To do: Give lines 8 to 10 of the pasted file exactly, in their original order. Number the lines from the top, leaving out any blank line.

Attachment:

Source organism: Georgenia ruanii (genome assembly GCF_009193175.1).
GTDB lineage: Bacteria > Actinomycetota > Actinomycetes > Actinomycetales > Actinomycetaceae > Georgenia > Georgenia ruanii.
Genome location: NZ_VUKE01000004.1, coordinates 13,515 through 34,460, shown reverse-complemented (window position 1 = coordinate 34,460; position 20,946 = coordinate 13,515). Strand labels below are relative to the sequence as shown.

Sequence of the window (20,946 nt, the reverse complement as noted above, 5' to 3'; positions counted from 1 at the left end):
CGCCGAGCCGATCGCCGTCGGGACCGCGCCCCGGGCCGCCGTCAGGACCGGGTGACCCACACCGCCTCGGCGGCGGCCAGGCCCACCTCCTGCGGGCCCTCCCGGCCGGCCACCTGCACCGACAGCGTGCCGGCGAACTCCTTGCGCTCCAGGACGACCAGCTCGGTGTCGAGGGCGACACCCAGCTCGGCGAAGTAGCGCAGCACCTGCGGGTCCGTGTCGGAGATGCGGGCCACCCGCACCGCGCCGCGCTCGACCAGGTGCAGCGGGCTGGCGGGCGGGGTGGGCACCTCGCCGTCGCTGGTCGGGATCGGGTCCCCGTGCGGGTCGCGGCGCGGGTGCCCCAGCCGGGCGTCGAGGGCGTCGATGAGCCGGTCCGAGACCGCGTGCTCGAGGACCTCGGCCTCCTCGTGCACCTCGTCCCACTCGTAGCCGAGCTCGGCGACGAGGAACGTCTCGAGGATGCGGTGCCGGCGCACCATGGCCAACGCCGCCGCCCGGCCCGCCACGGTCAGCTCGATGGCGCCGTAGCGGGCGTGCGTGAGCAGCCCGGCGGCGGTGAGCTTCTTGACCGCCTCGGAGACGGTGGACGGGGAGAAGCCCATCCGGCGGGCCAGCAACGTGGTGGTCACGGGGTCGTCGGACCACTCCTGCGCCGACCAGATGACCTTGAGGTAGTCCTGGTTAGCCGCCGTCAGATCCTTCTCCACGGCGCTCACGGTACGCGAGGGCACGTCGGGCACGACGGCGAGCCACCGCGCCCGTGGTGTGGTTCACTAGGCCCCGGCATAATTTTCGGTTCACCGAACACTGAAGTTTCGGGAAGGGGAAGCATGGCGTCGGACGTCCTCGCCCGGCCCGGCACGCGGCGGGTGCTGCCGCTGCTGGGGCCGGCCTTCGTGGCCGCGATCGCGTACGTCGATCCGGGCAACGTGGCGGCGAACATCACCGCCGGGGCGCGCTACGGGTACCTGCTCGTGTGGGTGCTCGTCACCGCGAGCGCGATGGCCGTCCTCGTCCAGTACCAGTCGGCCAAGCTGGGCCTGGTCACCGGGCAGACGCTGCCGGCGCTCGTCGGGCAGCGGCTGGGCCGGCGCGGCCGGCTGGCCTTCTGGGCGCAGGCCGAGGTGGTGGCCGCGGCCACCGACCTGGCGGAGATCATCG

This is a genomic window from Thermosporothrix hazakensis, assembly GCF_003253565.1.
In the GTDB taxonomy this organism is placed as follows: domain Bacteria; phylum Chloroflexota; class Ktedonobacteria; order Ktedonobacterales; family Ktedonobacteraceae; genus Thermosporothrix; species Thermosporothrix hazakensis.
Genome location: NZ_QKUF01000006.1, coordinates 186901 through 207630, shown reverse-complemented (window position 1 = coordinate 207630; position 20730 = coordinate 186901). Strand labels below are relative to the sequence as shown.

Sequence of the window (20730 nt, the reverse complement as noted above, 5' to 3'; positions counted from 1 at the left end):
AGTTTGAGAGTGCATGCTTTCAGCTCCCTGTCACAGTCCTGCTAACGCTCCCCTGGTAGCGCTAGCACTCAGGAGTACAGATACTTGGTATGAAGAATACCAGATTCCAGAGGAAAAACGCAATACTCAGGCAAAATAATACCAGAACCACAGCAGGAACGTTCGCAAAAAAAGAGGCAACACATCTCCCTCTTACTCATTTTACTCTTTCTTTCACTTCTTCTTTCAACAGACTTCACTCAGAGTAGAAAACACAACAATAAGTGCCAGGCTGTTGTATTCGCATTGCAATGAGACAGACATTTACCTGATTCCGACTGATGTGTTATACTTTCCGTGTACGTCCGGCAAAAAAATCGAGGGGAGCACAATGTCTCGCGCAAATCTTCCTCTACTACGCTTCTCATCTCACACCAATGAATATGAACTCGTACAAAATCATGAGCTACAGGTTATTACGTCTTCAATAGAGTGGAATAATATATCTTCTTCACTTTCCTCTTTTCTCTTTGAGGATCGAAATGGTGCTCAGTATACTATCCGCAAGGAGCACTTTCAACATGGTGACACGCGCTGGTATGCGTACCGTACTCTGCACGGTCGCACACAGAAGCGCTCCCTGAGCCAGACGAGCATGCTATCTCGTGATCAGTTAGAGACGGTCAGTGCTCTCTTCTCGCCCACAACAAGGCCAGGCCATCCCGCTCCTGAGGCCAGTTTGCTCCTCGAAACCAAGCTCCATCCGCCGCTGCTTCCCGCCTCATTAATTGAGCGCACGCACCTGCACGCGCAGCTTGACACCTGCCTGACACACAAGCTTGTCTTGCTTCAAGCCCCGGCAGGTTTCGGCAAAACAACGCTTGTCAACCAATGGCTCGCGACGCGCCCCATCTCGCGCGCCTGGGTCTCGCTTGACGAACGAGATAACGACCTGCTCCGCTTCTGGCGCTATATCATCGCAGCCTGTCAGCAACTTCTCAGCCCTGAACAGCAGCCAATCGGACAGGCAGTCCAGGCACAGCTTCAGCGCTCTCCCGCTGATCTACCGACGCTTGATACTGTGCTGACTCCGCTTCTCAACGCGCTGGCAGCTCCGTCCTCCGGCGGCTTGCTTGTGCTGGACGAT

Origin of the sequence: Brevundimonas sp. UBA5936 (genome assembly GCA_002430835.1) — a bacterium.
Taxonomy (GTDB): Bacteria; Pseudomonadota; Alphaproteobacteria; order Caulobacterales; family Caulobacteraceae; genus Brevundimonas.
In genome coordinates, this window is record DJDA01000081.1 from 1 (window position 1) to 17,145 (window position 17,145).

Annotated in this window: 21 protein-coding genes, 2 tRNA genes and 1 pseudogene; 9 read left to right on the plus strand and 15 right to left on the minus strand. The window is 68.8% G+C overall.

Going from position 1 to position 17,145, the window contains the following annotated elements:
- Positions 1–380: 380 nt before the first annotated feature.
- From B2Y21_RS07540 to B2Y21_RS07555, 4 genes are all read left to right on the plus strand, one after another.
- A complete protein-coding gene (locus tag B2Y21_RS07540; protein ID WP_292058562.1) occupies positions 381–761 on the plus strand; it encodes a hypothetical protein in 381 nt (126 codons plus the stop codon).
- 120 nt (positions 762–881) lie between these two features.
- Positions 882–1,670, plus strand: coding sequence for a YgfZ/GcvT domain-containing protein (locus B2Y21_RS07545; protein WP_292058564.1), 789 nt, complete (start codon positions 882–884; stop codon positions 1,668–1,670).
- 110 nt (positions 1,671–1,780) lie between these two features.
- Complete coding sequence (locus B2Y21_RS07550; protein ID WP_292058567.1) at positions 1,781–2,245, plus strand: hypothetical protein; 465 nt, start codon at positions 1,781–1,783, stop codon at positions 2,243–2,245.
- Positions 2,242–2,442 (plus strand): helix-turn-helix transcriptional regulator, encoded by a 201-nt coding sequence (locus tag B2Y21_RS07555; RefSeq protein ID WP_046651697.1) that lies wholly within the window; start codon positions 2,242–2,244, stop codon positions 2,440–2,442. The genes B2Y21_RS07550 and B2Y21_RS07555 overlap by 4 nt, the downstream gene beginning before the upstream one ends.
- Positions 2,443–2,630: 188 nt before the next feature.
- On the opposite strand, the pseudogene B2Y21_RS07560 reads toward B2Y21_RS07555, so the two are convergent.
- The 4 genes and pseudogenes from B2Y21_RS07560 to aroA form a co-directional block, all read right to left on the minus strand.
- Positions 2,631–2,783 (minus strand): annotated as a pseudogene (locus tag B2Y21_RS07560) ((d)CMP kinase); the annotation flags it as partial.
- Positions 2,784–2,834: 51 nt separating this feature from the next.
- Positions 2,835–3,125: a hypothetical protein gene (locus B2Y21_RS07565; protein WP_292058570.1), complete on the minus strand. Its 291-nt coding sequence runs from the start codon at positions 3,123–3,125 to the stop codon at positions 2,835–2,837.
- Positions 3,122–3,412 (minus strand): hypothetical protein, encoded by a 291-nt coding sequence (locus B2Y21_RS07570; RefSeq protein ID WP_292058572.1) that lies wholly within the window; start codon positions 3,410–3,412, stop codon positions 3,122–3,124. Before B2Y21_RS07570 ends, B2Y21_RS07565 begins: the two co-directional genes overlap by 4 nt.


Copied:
Genome location: NZ_QKUF01000006.1, coordinates 186901 through 207630, shown reverse-complemented (window position 1 = coordinate 207630; position 20730 = coordinate 186901). Strand labels below are relative to the sequence as shown.

Sequence of the window (20730 nt, the reverse complement as noted above, 5' to 3'; positions counted from 1 at the left end):
AGTTTGAGAGTGCATGCTTTCAGCTCCCTGTCACAGTCCTGCTAACGCTCCCCTGGTAGCGCTAGCACTCAGGAGTACAGATACTTGGTATGAAGAATACCAGATTCCAGAGGAAAAACGCAATACTCAGGCAAAATAATACCAGAACCACAGCAGGAACGTTCGCAAAAAAAGAGGCAACACATCTCCCTCTTACTCATTTTACTCTTTCTTTCACTTCTTCTTTCAACAGACTTCACTCAGAGTAGAAAACACAACAATAAGTGCCAGGCTGTTGTATTCGCATTGCAATGAGACAGACATTTACCTGATTCCGACTGATGTGTTATACTTTCCGTGTACGTCCGGCAAAAAAATCGAGGGGAGCACAATGTCTCGCGCAAATCTTCCTCTACTACGCTTCTCATCTCACACCAATGAATATGAACTCGTACAAAATCATGAGCTACAGGTTATTACGTCTTCAATAGAGTGGAATAATATATCTTCTTCACTTTCCTCTTTTCTCTTTGAGGATCGAAATGGTGCTCAGTATACTATCCGCAAGGAGCACTTTCAACATGGTGACACGCGCTGGTATGCGTACCGTACTCTGCACGGTCGCACACAGAAGCGCTCCCTGAGCCAGACGAGCATGCTATCTCGTGATCAGTTAGAGACGGTCAGTGCTCTCTTCTCGCCCACAACAAGGCCAGGCCATCCCGCTCCTGAGGCCAGTTTGCTCCTCGAAACCAAGCTCCATCCGCCGCTGCTTCCCGCCTCATTAATTGAGCGCACGCACCTGCACGCGCAGCTTGACACCTGCCTGACACACAAGCTTGTCTTGCTTCAAGCCCCGGCAGGTTTCGGCAAAACAACGCTTGTCAACCAATGGCTCGCGACGCGCCCCATCTCGCGCGCCTGGGTCTCGCTTGACGAACGAGATAACGACCTGCTCCGCTTCTGGCGCTATATCATCGCAGCCTGTCAGCAACTTCTCAGCCCTGAACAGCAGCCAATCGGACAGGCAGTCCAGGCACAGCTTCAGCGCTCTCCCGCTGATCTACCGACGCTTGATACTGTGCTGACTCCGCTTCTCAACGCGCTGGCAGCTCCGTCCTCCGGCGGCTTGCTTGTGCTGGACGAT